ABOARD USS ESSEX, At sea – As the
brain behind amphibious operations for the Essex Amphibious Ready
Group (ESXARG), members of Amphibious Squadron (PHIBRON) 11 have
been eagerly awaiting the chance to work side-by-side with Republic
of Korea (ROK) counterparts. Their chance came when operations for
the exercise Reception, Onward Movement, Staging, and Integration (RSOI)
and Foal Eagle (FE) 07 began March 26.
Pre-exercise discussions have already taken place, and the staff
welcomed the staff of ROK Navy’s PHIBRON 53 March 24 to lay the
ground work for a shared flag plot space, the nerve center of
amphibious activities. Together, the two forces planned and are
executing execute an amphibious operation by jointly creating
tasking orders and working together in coordinating that those
orders are carried through.
“We are basically taking two staffs and making them one, such that
neither us or nor them is ‘in charge,’ but rather both staffs take
on a shared responsibility of mission accomplishment,” said Capt.
Eric C. Young, chief staff officer, PHIBRON 11.
Young was involved in last year’s RSOI/Foal Eagle and witnessed then
this type of two-to-one evolvement of the staffs.
“What you develop, as the exercise goes on, is working
relationships—and friendships,” he said. “Even though there are
language barriers, you work through and even develop a joint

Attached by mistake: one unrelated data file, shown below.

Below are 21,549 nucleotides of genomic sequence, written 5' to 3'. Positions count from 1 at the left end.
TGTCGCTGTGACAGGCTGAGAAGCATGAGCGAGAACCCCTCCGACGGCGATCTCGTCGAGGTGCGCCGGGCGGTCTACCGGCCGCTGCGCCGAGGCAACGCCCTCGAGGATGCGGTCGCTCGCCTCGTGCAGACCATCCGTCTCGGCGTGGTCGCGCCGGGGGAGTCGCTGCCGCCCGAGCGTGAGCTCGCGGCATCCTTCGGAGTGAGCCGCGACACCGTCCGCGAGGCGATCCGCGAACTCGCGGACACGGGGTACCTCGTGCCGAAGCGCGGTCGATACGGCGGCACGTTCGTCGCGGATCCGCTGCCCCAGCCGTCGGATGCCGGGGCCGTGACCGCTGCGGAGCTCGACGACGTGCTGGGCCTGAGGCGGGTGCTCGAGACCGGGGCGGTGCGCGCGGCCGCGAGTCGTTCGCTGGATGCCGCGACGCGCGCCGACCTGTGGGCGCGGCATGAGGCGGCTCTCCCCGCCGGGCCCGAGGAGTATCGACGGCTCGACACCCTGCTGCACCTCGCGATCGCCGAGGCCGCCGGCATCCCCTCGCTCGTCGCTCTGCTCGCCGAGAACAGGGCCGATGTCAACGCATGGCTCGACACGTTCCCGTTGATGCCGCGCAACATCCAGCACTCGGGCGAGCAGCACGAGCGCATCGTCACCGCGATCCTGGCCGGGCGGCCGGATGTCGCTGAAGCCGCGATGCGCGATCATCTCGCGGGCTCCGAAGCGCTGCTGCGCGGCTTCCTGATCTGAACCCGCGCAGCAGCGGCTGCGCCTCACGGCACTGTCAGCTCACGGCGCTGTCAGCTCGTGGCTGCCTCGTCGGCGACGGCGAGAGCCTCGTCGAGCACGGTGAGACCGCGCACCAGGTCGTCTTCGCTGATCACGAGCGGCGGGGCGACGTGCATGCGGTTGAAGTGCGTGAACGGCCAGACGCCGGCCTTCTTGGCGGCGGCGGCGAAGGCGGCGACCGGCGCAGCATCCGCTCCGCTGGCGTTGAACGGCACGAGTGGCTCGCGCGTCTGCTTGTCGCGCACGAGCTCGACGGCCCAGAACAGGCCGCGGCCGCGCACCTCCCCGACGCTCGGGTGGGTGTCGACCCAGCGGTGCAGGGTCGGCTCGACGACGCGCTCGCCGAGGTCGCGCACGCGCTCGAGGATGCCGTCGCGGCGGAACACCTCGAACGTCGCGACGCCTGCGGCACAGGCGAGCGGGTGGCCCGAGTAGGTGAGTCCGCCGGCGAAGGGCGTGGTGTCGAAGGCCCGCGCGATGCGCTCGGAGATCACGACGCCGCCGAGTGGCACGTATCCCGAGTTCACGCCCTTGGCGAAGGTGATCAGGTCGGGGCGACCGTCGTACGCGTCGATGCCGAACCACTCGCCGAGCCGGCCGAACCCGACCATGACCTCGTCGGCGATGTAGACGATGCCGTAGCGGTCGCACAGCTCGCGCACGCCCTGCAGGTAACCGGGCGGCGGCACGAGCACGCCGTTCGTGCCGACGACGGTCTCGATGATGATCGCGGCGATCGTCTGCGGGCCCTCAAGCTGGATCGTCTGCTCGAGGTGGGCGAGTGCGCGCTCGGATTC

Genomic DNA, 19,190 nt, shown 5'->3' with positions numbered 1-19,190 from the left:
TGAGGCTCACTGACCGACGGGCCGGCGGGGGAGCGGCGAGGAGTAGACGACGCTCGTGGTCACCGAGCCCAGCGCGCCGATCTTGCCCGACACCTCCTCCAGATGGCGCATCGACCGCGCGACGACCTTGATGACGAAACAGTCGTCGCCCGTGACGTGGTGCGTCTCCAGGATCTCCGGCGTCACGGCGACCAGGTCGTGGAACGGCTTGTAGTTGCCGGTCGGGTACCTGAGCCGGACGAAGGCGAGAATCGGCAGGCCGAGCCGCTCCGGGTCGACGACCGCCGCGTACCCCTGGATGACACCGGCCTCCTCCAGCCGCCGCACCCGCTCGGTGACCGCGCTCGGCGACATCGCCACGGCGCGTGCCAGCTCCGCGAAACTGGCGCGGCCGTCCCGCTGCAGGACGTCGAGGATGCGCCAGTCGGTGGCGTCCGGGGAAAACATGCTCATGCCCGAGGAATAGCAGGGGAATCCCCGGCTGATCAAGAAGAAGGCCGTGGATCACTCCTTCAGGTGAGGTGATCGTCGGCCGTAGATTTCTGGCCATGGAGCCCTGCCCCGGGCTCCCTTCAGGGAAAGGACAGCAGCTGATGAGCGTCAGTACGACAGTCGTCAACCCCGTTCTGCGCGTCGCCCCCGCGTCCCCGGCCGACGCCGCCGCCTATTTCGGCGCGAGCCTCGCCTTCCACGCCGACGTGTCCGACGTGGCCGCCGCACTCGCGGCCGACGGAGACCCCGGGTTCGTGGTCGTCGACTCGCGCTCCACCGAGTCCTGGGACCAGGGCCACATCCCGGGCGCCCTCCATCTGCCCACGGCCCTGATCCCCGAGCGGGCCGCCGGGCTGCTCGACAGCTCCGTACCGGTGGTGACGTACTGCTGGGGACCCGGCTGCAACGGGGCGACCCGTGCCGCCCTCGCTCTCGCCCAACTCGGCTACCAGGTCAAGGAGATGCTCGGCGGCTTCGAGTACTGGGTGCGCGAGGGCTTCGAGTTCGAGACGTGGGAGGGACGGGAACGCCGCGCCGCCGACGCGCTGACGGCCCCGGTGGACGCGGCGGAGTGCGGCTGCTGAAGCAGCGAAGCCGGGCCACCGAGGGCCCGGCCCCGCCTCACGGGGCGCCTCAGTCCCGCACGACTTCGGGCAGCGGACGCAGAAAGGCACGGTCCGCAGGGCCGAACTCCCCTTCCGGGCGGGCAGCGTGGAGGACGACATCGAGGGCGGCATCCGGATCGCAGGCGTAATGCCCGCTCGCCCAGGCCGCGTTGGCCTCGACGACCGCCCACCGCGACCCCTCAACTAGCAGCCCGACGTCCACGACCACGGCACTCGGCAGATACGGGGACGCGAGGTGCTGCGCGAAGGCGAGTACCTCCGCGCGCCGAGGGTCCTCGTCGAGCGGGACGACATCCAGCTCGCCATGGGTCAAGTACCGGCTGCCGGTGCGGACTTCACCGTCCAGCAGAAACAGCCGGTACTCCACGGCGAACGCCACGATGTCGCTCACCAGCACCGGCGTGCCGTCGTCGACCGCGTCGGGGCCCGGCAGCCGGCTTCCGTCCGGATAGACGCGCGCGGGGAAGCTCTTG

Maintaining communication is something that the staff is already
realizing is very important. Staff members have already noticed a
keen attention to detail in their counterparts and are encouraged by
their professionalism to get the job done.
“As with any type of operational contingency, there are issues that
naturally arise…the challenge and exciting part is working through
those issues collaboratively with our ROK counterparts,” said Lt.
j.g. Brad Tonder, assistant action officer for the exercise.
“Throughout, we will be working side-by-side on the watch floor and
even sharing a few communication circuits. The integration is the
key aspect to this.”
The role of the PHIBRON, for the United States and ROK, is not only
in the planning but also in the execution, as those in the PHIBRON
flag plot will maintain a close accountability of where amphibious
assets are going and when they get there.
In this respect, operation specialists will also have to find the
common ground and common language with ROK counterparts. Operations
Specialist 3rd Class Andrew J. Steiner is excited about having this
“I am interested to see how they do business, how they operate,”
said Steiner. “I think there will be a language barrier, but I think
we can work past that barrier simply by doing job we were trained to
Amphibious Squadron (PHIBRON) 11 is the command and control staff
for the Essex Amphibious Ready Group (ARG), which serves under
Commander, Expeditionary Strike Group (ESG) 7 / Task Force (CTF) 76,
the Navy’s only forward-deployed amphibious force. Task Force 76 is
headquartered at White Beach Naval Facility, Okinawa, Japan, with an
operating detachment in Sasebo, Japan.
For more information, please visit www.ctf76.navy.mil.
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